7 Secrets to Landing Your First College Internship

It only seems fair that if you’re a hard worker, jobs should fall into your lap. When it comes time for college internships, this couldn’t be farther from accurate.

Getting an internship can be a challenge but there’s no need to stress out about finding the perfect part-time gig. Check out these 7 secrets to landing your first college internship and get hired today!

1. Don’t Concern Yourself with the Money

Some internships pay well, some pay very little, and some pay nothing at all.

The point of an internship is not to make the big bucks. The point is to gain valuable experience that will help you land a paying job later. Everybody has to start somewhere, so let the experience be payment enough.

Don’t turn down an internship opportunity simply because of the pay (or lack thereof). Sure, it can be hard to juggle school, a part-time job, and an internship, but getting your foot in the door has value.

If you plan on giving it your all, the internship experience can lead to lifetime connections. After graduation, those connections may help you land an actual job.

If you can’t afford to work unpaid, ask if it’s possible to negotiate a small stipend. Even if the stipend merely covers your travel to and from the internship, it can be a big help. But always wait for an offer to come in before you try to negotiate a payment or stipend. Otherwise, you might not even make the final candidate cut.

2. Know Where to Search for Opportunities

Skip the traditional job sites and make use of your own connections. When you go on your first real job search, you’ll likely need to reach out to people you know. So practice that skill by using your personal connections to help land an internship.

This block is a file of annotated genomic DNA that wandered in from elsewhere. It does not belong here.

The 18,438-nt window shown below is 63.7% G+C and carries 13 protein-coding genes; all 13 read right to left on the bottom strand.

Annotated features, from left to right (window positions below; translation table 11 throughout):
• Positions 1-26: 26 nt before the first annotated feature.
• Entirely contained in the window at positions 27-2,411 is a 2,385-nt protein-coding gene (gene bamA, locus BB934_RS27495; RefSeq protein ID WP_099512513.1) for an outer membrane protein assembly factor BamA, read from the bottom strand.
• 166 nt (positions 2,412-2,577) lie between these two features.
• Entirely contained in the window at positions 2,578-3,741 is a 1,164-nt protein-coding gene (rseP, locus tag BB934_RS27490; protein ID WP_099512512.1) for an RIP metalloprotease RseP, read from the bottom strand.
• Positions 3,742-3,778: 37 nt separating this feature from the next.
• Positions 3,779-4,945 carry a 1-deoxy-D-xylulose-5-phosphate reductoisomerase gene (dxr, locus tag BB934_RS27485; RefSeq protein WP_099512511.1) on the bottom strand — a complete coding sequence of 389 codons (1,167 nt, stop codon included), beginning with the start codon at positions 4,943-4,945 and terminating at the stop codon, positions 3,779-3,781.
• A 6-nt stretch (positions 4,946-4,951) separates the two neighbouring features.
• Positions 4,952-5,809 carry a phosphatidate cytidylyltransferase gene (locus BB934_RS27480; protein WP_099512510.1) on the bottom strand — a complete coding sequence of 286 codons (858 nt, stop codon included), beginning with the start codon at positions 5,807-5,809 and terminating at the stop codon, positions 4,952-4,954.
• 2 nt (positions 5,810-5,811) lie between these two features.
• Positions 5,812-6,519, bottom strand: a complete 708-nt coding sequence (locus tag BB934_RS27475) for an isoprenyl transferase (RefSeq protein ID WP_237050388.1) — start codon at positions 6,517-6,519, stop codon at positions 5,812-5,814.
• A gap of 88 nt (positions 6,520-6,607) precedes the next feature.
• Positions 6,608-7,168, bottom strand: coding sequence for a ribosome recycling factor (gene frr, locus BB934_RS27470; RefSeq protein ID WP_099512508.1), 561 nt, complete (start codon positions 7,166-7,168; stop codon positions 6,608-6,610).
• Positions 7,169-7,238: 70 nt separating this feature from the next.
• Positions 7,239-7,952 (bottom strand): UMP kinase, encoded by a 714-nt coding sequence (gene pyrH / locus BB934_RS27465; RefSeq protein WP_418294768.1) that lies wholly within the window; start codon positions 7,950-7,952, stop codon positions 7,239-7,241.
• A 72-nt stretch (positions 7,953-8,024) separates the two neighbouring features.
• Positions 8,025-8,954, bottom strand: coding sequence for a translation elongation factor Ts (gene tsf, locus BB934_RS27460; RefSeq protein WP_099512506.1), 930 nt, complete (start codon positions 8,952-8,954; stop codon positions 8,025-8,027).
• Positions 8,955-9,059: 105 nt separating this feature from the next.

Check with college advisers and professors to see if your school has specific internship resources. Some colleges host internship fairs. Some schools have specific websites where companies post open positions.

Ask your professors if they know of any companies looking for qualified interns. If you’re doing well in class, you may be able to leverage the student/professor connection.

Remember one thing: never discount anyone when you’re looking for an internship or job. You never know who might be able to open a door for you.

3. Update Your Resume

This may seem obvious, but you need to make sure your resume is in tip-top shape. One little grammatical error can make you look like you don’t know how to pay attention to detail. Before you begin the internship application process, perfect your resume.

Double check it and triple check it yourself. Have a friend with good proofreading skills check it for any errors. Ask a professor or a mentor in your field to read it and provide some feedback. The more input you can gain from others in your niche, the better your resume will be.

Having a resume free and clear of typos and errors simply isn’t enough. Make sure both your resume and cover letter are customized for the position you want.

If you’re applying for different positions, create different versions of your resume. It can be tedious, but it can also help to separate yourself from other qualified applicants.

4. Practice Your Interview Skills